HARRISBURG- The Pennsylvania House Health and Human Services Committee hosted a hearing today on legislation to authorize the use of marijuana for medical purposes, the first time a legislative body in the commonwealth has held such a hearing. The American Civil Liberties Union of Pennsylvania joined advocates submitting testimony in favor of House Bill 1393 and urged its passage.
"It's become increasingly clear that marijuana has positive benefits for people suffering from particular ailments, including cancer and HIV-AIDS," said Andy Hoover, legislative director of the ACLU of Pennsylvania. "The legislature can help these patients by passing this bill, giving them the relief they need."
HB 1393, introduced by Representative Mark Cohen, would allow registered patients to access marijuana under a doctor's supervision. Similar legislation has passed in 14 states. Ten of those states passed their medical marijuana laws via ballot initiative.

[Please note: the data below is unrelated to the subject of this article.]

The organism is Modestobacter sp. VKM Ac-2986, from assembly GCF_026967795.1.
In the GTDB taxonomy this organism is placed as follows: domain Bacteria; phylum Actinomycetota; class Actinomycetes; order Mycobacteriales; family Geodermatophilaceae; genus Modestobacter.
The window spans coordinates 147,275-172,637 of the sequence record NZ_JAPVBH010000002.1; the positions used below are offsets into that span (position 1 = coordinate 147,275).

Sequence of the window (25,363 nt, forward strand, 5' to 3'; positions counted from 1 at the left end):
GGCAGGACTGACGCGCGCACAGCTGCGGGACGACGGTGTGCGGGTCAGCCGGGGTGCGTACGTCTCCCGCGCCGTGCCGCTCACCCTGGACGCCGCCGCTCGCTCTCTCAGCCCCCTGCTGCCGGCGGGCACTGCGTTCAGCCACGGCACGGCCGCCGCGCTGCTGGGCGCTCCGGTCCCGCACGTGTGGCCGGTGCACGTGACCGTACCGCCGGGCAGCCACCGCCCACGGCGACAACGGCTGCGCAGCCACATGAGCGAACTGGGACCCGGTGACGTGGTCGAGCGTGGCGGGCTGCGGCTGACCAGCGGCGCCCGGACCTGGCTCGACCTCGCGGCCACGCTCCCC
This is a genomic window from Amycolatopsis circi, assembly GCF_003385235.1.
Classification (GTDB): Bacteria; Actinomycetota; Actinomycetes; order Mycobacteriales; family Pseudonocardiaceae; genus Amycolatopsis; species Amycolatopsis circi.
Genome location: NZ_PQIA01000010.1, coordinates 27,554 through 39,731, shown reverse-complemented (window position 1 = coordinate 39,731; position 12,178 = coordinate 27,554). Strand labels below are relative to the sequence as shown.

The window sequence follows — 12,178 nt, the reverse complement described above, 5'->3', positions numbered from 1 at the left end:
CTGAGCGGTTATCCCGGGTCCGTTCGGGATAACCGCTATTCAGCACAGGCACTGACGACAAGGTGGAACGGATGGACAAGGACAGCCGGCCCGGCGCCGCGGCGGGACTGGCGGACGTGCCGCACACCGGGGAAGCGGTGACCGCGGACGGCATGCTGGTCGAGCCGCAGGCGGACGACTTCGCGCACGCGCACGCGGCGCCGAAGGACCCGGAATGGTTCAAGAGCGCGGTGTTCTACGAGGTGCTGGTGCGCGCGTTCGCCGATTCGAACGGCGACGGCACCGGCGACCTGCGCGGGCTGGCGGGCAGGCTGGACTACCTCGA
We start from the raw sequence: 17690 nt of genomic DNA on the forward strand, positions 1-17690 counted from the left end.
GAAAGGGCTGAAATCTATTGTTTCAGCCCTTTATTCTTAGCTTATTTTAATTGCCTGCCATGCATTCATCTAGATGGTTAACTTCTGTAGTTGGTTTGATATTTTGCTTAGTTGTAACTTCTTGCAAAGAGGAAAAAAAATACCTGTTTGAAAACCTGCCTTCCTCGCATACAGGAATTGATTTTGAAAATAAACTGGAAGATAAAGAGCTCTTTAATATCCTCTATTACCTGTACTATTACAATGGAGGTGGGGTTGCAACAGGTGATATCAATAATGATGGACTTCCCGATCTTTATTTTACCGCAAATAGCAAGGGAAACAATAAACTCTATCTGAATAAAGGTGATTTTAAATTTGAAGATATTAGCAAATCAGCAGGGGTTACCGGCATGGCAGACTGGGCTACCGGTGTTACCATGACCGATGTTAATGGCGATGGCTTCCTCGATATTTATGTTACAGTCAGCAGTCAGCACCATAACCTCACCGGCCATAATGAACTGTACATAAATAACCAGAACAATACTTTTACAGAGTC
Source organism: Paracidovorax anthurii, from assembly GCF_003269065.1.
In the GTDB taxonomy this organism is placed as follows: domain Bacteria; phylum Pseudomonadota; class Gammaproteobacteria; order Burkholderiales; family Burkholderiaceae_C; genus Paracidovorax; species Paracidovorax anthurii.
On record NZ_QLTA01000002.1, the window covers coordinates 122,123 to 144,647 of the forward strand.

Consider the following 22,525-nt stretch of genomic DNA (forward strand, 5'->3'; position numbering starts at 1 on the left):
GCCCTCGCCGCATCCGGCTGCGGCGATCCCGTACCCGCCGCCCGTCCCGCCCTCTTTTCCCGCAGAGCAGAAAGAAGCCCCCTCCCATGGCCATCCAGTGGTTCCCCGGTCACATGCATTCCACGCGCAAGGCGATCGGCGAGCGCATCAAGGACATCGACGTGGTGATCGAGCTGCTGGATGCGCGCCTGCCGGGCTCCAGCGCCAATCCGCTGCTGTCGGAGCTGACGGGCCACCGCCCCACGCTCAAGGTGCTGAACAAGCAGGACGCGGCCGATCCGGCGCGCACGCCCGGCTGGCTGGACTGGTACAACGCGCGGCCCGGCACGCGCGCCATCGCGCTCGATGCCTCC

"This is a mainstream issue," Hoover said. "Most Americans believe suffering people should have access to medicine, including marijuana, that will relieve their pain."
A 2005 Gallup poll indicated that nearly eight in ten people nationwide support authorizing the use of marijuana for medical purposes. A 2004 AARP poll showed 72 percent support among people 45 and older, including 79 percent in the Northeast.
Other advocates submitting testimony in favor of the legislation included Pennsylvanians for Medical Marijuana, the AIDS Law Project, Marijuana Policy Project, the National Lawyers Guild, and Jewish Social Policy Action Network. Hoover's testimony is available here.